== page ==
Introduction: Magnetic resonance-guided laser-induced thermotherapy(MR-LITT) is a minimally invasive technique that shows promise in neuro-oncology due to its superiority in delivering precise minimally invasive thermal energy with minimal collateral damage. In this analysis we investigate initial data on its effect on brain metastases.
Methods: 16 patients were identified over a 2 year period with intracranial metastases with clear evidence of radiological progression. All patients received MR-LITT and then a follow-up MRI scan at 24 hours post treatment, at one month, and at each subsequent follow up visit. The primary end point of the study was local control of the ablated tumor and overall survival. Secondary endpoints include reporting the volume changes after LITT, steroid usage, and symptomatic relief.
Results: 16 LITT treatments were performed with the average age of 57.2years. All lesions were treated with prior radiosurgery. The average tumor volume was 4.0cm3 and ablation dosage was 12.3Watts. In total, 90.2% of the pretreatment lesion volume was ablated. The mean follow-up time was 28 weeks. In total, 9 patients died, 2 due to aspiration pneumonia and 7 due to extracranial disease progression. 12 of 16 patients showed no local disease progression. Interesting, only 1 patient with >85% of tumor ablation had progression (p=0.01). There were no major complications.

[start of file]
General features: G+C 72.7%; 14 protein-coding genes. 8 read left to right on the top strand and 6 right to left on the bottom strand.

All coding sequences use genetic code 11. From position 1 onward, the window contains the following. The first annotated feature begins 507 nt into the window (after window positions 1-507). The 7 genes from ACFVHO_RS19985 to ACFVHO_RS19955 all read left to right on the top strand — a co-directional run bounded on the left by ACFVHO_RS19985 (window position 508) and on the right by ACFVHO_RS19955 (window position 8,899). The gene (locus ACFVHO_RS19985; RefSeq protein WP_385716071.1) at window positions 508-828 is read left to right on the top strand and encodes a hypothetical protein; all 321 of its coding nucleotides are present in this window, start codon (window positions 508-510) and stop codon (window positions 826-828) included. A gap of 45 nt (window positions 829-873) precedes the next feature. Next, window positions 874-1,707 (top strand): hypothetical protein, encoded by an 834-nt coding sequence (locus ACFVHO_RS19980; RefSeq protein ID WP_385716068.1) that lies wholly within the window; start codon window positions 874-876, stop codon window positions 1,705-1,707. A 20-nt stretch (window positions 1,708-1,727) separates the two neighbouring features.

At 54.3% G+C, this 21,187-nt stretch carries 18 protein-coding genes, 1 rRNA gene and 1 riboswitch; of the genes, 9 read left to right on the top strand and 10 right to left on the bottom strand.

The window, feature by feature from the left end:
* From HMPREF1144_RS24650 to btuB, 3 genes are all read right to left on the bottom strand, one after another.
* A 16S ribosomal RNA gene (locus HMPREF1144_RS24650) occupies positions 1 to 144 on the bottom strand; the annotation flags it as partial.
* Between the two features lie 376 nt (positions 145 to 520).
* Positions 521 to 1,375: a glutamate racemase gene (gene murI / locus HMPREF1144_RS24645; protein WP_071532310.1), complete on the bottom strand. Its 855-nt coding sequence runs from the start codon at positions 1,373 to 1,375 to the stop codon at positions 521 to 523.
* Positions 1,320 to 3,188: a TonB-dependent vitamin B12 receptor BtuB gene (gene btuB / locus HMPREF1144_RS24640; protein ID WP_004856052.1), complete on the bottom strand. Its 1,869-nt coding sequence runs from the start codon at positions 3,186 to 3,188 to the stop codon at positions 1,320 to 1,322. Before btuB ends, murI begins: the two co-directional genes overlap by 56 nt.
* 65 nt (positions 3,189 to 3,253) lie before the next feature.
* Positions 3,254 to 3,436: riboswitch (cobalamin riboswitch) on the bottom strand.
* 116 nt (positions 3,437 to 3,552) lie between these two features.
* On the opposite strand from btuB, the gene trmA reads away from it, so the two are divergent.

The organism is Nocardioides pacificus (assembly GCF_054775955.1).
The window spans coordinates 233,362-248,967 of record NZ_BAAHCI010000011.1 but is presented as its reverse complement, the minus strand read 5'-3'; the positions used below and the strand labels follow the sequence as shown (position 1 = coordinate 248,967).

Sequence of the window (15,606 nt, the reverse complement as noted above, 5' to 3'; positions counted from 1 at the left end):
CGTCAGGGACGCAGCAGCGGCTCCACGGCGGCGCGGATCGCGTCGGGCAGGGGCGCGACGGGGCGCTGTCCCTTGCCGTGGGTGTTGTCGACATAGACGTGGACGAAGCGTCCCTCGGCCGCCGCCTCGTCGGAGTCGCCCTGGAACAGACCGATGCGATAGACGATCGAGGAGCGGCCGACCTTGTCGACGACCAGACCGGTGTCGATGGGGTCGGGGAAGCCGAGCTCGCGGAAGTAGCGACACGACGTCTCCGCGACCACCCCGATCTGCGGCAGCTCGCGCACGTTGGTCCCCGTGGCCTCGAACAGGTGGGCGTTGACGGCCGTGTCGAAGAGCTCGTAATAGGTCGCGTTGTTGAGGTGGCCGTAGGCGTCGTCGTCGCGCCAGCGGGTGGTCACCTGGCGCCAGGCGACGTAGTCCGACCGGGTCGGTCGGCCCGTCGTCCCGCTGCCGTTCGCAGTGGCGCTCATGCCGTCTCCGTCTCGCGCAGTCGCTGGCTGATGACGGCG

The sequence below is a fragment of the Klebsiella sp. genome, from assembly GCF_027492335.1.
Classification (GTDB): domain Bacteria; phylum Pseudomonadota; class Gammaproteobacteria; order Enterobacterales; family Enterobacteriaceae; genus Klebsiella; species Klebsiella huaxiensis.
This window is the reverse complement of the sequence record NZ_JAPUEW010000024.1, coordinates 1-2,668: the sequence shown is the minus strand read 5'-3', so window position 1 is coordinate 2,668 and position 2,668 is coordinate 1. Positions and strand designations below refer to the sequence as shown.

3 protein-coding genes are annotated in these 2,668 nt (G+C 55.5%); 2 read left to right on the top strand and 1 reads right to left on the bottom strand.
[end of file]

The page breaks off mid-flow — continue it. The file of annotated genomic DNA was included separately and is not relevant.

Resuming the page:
Conclusions: MR-LITT is a promising technology for cerebral metastases resistant to radiosurgery. This initial study demonstrates that MR-LITT is safe and offers several advantages over open surgical treatment. Randomized studies are needed to evaluate its role as a treatment adjunct.
Patient Care: Understand the saftey and efficacy of LITT therapy with metastatic intracranial lesions.
Learning Objectives: Understand the saftey and efficacy of LITT therapy with metastatic intracranial lesions.